Gaining lean muscle mass can be a performance and aesthetic goal for athletes. Although genetics plays an important role, it is crucial to include a well-designed training program along with a nutrient-rich diet that includes adequate calories and protein, which are the main stimulants for muscle growth and improved exercise performance. The amount and timing of protein intake from the diet are important regulators of muscle growth.
It is important to remember that muscle growth is a gradual process; it requires a balanced diet with sufficient calories, and a consistent and progressive resistance-training program.
What You Eat Impacts Muscle Growth!
Eat enough calories: Athletes in training and competition season tend to need more calories than the general population. Think of it this way, you need fuel to burn fuel. What you put in nutritionally will determine what you get out of your workout physically. It is also equally as important to replenish the fuel that you burned in order to be able to train harder for the next session.
Get in enough protein: Quality food sources of protein are essential to build and repair muscle. Although the protein recommendation for the general population is 0.8 grams per kilogram of body weight, experts agree that athletes should aim for more (1.2-1.7g/kg), especially when trying to increase muscle mass. Good sources of high quality protein include: meat, soy, fish, eggs, milk and milk products.
Fuel your workout with carbohydrates: Low carbohydrate intake can result in low calorie intake, reduced training intensity, early fatigue and loss of muscle mass. A mixed meal of carbohydrates and protein, especially after a workout, helps with maintaining or increasing muscle. The ingested carbohydrate stimulates the release of insulin, which drives protein and carbohydrates into the muscle cells, resulting in muscle building. Athletes should aim for 3-10 grams of carbohydrate per kilogram of body weight per day. The amount of carbohydrate required will depend on the intensity and duration of the training session. Good sources of carbohydrates include fruit, plain and chocolate milk, yogurt, pasta, rice, potatoes, and oatmeal.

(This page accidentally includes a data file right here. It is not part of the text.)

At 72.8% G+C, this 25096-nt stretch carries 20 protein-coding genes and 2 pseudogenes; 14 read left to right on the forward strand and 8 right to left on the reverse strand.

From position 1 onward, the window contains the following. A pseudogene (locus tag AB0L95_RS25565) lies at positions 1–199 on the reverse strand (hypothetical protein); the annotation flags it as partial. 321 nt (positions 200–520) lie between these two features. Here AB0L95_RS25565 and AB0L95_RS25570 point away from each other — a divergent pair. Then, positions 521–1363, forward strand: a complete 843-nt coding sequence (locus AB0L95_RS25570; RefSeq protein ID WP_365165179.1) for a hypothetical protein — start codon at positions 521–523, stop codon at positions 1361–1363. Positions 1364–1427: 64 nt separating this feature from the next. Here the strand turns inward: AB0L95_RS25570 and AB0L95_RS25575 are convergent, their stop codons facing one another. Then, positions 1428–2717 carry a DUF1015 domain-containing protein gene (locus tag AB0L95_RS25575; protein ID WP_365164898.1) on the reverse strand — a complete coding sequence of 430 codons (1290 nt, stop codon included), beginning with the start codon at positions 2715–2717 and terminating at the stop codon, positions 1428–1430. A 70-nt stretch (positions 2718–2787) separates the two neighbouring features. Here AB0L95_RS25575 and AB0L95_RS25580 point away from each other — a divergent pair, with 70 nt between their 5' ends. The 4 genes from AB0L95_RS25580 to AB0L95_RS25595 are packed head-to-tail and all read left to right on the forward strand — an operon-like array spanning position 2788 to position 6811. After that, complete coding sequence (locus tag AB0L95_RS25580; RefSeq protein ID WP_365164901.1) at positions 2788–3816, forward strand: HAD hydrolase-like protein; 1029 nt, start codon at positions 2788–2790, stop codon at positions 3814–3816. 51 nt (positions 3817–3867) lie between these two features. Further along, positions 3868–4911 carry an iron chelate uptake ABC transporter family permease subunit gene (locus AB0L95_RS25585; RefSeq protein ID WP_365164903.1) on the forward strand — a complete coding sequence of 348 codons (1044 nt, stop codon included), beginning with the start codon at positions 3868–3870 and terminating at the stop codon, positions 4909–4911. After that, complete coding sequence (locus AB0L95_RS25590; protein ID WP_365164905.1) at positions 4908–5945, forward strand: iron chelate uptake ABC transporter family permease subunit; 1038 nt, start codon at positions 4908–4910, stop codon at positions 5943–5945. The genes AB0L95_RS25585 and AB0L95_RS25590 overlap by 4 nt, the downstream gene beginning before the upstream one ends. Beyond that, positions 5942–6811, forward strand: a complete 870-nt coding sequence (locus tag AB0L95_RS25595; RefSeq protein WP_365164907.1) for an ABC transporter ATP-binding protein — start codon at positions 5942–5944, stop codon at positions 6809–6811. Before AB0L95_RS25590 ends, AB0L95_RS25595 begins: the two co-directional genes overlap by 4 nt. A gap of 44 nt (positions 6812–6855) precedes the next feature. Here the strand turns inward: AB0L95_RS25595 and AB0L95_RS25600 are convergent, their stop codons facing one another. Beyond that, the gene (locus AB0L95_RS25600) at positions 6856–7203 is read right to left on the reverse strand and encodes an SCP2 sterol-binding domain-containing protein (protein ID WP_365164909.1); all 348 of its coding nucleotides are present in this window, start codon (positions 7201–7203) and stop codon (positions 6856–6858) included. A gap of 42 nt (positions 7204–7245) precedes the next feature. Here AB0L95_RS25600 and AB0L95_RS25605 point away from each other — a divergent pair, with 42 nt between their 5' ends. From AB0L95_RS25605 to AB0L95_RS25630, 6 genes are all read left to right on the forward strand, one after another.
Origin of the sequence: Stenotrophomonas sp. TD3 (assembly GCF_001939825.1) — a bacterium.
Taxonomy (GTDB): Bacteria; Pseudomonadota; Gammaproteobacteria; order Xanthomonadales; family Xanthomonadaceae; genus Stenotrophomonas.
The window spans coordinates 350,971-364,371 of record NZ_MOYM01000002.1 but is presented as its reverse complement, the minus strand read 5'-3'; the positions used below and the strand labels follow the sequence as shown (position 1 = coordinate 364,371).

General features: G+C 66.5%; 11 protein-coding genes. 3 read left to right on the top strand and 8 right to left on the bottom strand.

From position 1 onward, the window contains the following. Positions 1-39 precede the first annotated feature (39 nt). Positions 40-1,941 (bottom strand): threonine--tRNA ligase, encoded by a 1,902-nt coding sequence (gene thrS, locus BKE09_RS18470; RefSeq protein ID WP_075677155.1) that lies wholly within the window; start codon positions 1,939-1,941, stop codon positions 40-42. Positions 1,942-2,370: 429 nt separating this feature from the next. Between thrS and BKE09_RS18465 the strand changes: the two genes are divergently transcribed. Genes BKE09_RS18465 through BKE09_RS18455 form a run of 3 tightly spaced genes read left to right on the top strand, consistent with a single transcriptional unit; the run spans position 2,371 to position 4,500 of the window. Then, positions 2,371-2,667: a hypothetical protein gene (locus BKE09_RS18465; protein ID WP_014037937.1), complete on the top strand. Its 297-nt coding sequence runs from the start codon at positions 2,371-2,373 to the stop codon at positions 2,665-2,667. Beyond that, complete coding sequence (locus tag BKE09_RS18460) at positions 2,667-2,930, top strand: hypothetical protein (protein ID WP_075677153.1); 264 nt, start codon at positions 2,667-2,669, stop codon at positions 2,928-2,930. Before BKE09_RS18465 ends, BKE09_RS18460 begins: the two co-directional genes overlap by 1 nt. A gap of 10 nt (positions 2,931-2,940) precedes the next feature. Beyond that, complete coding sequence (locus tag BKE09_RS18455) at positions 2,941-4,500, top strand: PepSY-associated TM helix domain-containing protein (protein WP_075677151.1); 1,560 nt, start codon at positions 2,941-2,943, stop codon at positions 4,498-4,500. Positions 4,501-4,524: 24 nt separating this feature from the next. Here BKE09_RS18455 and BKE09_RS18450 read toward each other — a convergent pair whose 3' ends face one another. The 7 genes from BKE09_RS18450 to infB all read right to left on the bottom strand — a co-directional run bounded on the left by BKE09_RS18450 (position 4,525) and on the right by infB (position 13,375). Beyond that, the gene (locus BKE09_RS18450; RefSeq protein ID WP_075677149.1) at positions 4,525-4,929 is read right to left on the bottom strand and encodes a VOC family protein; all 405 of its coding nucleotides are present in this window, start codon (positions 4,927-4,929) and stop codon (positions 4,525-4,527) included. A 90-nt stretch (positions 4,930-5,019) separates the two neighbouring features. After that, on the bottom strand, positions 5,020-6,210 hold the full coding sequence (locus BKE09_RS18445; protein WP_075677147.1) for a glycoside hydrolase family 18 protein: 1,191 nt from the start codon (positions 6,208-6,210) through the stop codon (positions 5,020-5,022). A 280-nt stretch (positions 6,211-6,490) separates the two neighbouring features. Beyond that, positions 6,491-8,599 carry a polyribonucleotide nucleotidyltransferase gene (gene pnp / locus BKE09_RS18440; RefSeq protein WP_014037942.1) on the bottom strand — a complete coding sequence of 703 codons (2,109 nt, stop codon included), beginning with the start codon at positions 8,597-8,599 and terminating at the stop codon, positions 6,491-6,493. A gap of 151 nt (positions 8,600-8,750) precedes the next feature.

Nutrient Timing Optimizes Muscle Growth!
More protein than required does not mean faster and bigger muscle growth. It is important to spread your protein and carbohydrate intake throughout the day with balanced meals and snacks to provide your body with the fuel and protein it needs when it needs them:
- Do not skip meals or snacks.
- Base the timing of your meals and snacks around workouts. This will allow for adequate intake of protein and carbohydrate foods before and after exercise.
- Spread out your protein intake so that each meal contains 10-20 grams of protein, and include some protein with any snacks.
- Eat a meal or snack with carbohydrates and protein within 30 minutes following exercise-especially if you have less than 24 hours to recover before your next training session.
- To help you achieve that positive balance between muscle building and muscle breakdown, aim for 20-30 grams of carbohydrates and 10-20 grams of protein in your post-workout meal.
Protein-packed snack ideas for muscle growth & recovery
- Canned tuna and crackers
- Scrambled egg wrap
- Low fat cottage cheese and berries
- Yogurt and low fat granola
- Chocolate milk
Just 500ml of chocolate milk has approximately 50 grams of carbohydrates and 16-18 grams of protein, which makes it an optimal recovery beverage for promoting muscle growth.
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